Seizures in your Pet
Seizures are not an uncommon occurrence in both dogs and cats. Witnessing your family friend having a seizure can be a very frightening thing. Most seizures last less than two minutes, however, when you are watching they seem significantly longer.
A single short seizure is rarely life threatening. A pet that has had a single seizure may never have another one or they may start to have them on a more frequent basis. Unfortunately, we are unable to predict a pets’ future seizure frequency or severity.
Grand mal (whole body) seizures are the most common form of seizures in small animals. The entire body is involved in the seizure. Your pet may lie on their side, paddle, urinate, defecate and be unaware of your presence.
Some animals have partial seizures (petit mal) where only part of their body is affected. One limb or one portion of the body will tremor or exhibit profound weakness during a partial seizure.
Seizures can be symptoms of more serious disease. Therefore, any pet that seizures should be evaluated by your veterinarian.
There are many causes of seizures in pets but most can be divided into three categories. The first category of causes is diseases within the brain. These include brain tumors, trauma and infections. The second category is metabolic or situations outside the brain. Low blood sugar, toxins, thyroid disease and liver disease are all on that list. Most young adult animals that start to have seizures fall into the third category. These appear to be healthy animals and no cause for the seizure activity can be found. These pets are classified as having epilepsy.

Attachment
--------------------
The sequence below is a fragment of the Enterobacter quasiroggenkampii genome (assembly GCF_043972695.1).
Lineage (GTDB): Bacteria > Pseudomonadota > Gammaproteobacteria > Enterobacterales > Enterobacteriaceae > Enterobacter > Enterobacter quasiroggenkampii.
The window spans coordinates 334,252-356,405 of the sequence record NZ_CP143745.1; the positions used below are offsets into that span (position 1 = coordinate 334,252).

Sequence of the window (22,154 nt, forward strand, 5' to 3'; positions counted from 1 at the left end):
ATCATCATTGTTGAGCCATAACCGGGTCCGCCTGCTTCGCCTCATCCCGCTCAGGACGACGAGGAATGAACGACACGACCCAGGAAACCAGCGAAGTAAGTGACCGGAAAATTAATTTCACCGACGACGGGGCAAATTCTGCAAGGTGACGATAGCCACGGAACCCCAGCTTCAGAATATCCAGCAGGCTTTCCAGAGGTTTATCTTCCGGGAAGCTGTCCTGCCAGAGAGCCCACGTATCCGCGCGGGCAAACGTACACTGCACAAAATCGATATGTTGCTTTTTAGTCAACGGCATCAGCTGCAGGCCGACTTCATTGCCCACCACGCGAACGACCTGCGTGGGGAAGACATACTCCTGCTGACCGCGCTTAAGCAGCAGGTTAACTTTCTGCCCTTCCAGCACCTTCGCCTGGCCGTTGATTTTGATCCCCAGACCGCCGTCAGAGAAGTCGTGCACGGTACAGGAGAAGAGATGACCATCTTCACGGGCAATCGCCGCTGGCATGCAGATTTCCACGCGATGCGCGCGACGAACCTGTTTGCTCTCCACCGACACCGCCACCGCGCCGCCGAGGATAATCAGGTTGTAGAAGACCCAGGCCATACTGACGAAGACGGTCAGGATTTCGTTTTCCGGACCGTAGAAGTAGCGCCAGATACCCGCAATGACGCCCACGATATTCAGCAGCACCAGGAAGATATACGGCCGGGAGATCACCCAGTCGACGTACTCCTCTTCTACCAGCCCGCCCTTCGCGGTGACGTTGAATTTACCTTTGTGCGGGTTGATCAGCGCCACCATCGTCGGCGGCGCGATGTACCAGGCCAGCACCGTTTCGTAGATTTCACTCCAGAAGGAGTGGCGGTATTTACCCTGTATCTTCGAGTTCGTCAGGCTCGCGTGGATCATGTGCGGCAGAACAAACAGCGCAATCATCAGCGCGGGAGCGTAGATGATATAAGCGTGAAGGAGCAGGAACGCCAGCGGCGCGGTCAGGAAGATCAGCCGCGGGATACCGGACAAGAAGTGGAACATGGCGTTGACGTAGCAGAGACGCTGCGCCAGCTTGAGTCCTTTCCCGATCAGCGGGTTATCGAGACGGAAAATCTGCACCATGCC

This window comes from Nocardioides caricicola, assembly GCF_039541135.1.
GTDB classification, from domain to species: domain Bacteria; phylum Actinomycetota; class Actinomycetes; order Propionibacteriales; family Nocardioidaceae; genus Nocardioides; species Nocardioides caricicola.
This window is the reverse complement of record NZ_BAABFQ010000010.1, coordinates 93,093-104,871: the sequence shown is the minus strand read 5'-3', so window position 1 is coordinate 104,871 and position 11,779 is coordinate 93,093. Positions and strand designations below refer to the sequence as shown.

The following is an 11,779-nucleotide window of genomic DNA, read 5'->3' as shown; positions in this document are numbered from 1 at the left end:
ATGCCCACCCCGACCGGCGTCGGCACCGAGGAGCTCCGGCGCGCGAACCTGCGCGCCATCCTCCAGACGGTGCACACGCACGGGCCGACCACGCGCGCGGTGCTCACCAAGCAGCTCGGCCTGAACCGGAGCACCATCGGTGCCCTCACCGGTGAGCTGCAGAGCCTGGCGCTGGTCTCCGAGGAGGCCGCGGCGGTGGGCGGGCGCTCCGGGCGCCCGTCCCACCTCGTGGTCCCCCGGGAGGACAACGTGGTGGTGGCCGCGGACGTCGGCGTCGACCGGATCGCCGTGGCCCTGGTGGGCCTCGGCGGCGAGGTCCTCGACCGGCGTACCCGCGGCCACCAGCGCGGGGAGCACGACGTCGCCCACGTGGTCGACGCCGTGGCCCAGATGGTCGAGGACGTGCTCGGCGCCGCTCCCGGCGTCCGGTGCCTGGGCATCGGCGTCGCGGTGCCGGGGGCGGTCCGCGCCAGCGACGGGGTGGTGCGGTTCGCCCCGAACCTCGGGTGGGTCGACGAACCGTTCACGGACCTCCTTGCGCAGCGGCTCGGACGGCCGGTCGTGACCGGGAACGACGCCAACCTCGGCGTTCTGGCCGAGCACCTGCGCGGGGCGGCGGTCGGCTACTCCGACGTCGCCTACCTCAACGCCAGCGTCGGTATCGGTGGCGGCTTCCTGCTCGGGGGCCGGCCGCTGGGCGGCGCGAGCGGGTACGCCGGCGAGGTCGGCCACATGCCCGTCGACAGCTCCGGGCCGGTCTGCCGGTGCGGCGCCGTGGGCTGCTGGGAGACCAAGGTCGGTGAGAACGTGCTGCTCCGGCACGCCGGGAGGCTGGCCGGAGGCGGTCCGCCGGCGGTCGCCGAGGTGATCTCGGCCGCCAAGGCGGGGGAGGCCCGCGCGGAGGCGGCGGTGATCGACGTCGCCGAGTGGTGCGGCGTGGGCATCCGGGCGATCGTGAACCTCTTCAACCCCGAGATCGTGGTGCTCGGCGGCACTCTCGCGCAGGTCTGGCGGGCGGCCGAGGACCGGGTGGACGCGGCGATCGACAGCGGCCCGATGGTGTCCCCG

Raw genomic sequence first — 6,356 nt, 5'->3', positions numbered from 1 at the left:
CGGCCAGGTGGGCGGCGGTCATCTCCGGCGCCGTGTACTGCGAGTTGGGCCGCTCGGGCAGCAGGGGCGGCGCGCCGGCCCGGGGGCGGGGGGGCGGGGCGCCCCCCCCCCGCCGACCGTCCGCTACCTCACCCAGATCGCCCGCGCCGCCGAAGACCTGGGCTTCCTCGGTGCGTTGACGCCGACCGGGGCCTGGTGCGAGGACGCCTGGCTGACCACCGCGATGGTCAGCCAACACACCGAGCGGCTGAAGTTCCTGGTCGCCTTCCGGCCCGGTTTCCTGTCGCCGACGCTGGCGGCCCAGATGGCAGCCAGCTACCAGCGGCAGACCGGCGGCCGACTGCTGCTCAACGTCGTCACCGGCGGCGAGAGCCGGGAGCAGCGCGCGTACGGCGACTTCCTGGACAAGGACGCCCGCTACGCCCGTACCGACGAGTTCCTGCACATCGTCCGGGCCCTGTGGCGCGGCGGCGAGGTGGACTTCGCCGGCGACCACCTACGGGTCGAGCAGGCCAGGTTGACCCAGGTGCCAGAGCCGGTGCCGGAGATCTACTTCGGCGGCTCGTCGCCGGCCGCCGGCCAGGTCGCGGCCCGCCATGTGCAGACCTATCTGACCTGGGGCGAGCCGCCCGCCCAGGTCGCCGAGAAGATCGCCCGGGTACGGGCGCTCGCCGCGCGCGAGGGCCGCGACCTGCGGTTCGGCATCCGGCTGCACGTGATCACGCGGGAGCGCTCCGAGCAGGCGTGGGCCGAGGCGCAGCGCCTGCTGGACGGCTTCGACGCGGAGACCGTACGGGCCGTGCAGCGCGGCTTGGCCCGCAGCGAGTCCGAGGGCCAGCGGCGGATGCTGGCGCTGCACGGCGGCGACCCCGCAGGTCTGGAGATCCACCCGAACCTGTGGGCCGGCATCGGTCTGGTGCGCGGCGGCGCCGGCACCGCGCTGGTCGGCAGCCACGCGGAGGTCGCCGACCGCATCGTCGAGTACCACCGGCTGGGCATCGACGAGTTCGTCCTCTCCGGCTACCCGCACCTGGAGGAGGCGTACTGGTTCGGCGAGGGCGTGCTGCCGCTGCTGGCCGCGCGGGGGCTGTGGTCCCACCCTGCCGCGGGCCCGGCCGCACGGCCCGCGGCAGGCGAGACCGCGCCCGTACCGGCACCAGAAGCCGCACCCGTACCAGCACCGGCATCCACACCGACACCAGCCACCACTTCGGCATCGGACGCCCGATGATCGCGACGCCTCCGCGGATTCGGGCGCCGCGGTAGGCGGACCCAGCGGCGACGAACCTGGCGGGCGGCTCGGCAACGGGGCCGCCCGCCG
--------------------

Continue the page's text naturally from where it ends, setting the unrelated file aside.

We will examine your pet after their first seizure and perform a full physical, bloodwork and a urinalysis as the first diagnostic test. Based on your pets’ history, age, physical exam and lab results, your veterinarian may recommend additional diagnostics such as a cerebrospinal tap, CT scan or MRI.
There are breeds of dogs that appear to have a genetic predisposition to epilepsy. These breeds include Beagles, Poodles, Labrador retrievers, Golden retrievers, German shepherds, Cocker spaniels, Schnauzers and Siberian huskies.
There are several medications that can be utilized to control your pets’ seizures. Your veterinarian will determine which medication or combination of medications is best for your pet.
If your pet’s seizure activity is very intermittent, there may be no need for medication. However, if the seizures occur in clusters (2 or more seizures close together) are very lengthy or happen more often than once monthly, treatment may be warranted. Each seizure tends to “prime the pump” for more seizure activity, and once this wind-up occurs, control can be much more difficult. This is especially true in large breed dogs. Starting anticonvulsant medicines early after onset of epilepsy is the best option to successfully manage your pet’s disease. Using medications does not guarantee that your pet will never have another seizure. The medications help control the frequency and severity of the seizures.
Please call us if you have a pet that has had a seizure. In most cases, this disease can be controlled with medication and your pet can live a long essentially normal life.